but Ed, does the fiscal year 2048 ring any bells?

greenspun.com : LUSENET : TimeBomb 2000 (Y2000) : One Thread

I work for one of those state agencies that started their fiscal year July 1... our department produces reports used by accountants/auditors...

all of our inhouse cobol stuff is fixed, installed and successfully running on as/400 ... we changed ALL dates to 8 digit numeric (space is not a factor for us)..

but our State automated management accounting system has used "windowing"... our Departmental Legder is now full of dates like "06/01/48" and "06/01/2048"... we can expect to see "2049" when we produce these reports a year from now...

not a real problem, but confusing and meaningless I'd say... let's hope they identified ALL of the meaningful dates and did better than this overall... must be the 1% still not complete!!!

still waiting for the real facts and getting darn ready for any possiblity I am respectfully yours...

-- booann (cantsay@lovemyjob.edu), July 21, 1999


Sorry, I don't get it.

If "our departmental ledger" is YOUR in-house system, and it has the 2048 date, then you are NOT fixed and successfully running. Wake up.

If that's some other system feeding yours, and if you will produce reports with 2049, then you are not filtering incoming data as you should, and you are NOT fixed and blah blah blah. Still gotta wake up.

If someone else is producing bad reports, but your data and functions and reports are good, then it's not your fault but it may still be your problem. And if you haven't made contingency plans for their error, then you are NOT fixed.

From your other comments, I'd say you're no dummy. Suspect this was just sloppy wording.

Y2k remediation is a whole lot more than signing off on a program patch.

-- bw (home@puget.sound), July 21, 1999.

It sounds like your ledger software may treat '00' as a special value - invalid year or some such thing - and default to 48 (does 1948 have some signficiance?) and the windowers missed that. You should not assume that next year will be 2049.

I don't suppose you can name the state?

-- kermit (colourmegreen@hotmail.com), July 21, 1999.

Humm, as most programmers know, 1 "K" in computer terms is really 1024, so, Y2K really is 2048. No comment... <:)=

-- Sysman (y2kboard@yahoo.com), July 21, 1999.

So the taxpayer's lawyer says "Judge, I submit to the court the question the if this State's accounting department can't get something as simple as a report's date correct, how in the world can we believe that report's data showing my client owes more taxes (or whatever) be considered correc? I move that the charges be dropped and oh, BTW, lets talk about my client's counter-suit to repay all his costs associated with this needless harassment". You're right Booann, not a real problem.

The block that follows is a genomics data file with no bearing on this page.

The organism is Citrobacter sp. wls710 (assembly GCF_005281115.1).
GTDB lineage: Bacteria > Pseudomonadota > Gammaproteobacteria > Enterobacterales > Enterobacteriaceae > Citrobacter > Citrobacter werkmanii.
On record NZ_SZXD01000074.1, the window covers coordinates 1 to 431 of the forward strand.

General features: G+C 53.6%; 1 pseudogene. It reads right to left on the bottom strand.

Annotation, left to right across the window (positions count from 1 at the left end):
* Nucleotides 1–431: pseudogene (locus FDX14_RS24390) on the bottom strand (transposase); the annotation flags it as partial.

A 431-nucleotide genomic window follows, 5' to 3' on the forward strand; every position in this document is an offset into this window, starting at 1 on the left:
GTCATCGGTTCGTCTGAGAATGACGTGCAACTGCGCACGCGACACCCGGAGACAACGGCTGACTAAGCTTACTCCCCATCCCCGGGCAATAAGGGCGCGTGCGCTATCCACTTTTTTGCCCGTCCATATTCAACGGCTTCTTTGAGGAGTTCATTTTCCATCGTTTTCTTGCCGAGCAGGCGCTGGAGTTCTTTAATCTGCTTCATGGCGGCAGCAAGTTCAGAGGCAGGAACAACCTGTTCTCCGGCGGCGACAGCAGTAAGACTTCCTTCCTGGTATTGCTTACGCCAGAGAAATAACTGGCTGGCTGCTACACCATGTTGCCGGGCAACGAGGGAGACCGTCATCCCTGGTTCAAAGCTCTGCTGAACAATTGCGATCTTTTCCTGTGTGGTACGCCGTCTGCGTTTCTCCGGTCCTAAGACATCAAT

-- Ninh Hoa (tech@univ.now), July 22, 1999.

There will be a few date fields where windowing just simply won't work. Birthdates come to mind. The year a house was built is another. If the period is longer than 50 years, it's impossible to get ALL the date fields to work with ONE windowing technique.

Might need to develope a 2nd routine to handle those dates.

Just a thought.


-- Deano (deano@luvthebeach.com), July 22, 1999.

let me clarify this a little further... sloppy wording is right... ALL dates on our in-house systems written by us on our as/400 were converted successfully to eight digit dates... these are the only systems our dept has control over... however, our accountants need information from our state accounting systems in which reports (not data) are downloaded and printed AS IS... it is the state departmental ledger (our part of it anyway) that has these dates (6/30/2048) on most pages, along with valid 6/30/1999 dates. It looks to me like they "windowed" "non-relavent" dates... I am unfamiliar with windowing and some of the other so called fixes being performed on dates because we converted our data and programs the "right" way... we started back in 1997 and just finished (with the exception of other "more important" (some large) programming projects that were interdispersed. We have two programmers. So... with that said, it is still not a problem, except for the person reading the report and wondering what that date is supposed to mean. It is not something I would want to work with...

ps... thanks for the comments... really

-- booann (cantsay@lovemyjob.edu), July 22, 1999.

oops.. forgot.. the "2049" for next year is the State's response to our inquiry... we can expect it to continue... really...

-- booann (cantsay@lovemyjob.edu), July 22, 1999.

Windowing is just a way of adding the correct century to a two digit date. It requires a 'pivot year' - years before the pivot year are assumed to be in the next century, after the pivot in the next. So if your pivot year is 75, and you see '48' as the year, you interpret that as 2048. Windowing should not affect the two digit date itself. You can only derive 2048 by doing some date calculations or logic, which is not part of windowing.

In other words, you've got a bug that either was in the code to begin with and was not remediated, or was introduced as part of the Y2K work. Just like Ed was talking about. I wouldn't trust any of the numbers coming out of that system without an audit.

-- kermit (colourmegreen@hotmail.com), July 22, 1999.

thanks, kermit, for the input... apparently, this is something they are aware of and are choosing to continue the course.... it is truly unacceptable to me but we are just users in this case and can only bring it to their attention... frustrating, but i'm sure that there will be much of this sort of thing across the board... too many entities have decided to take short cuts, and this is only one "harmless" result... by the way.. i like green too... camo is my favorite!!... really!!

-- booann (cantsay@lovemyjob.edu), July 22, 1999.

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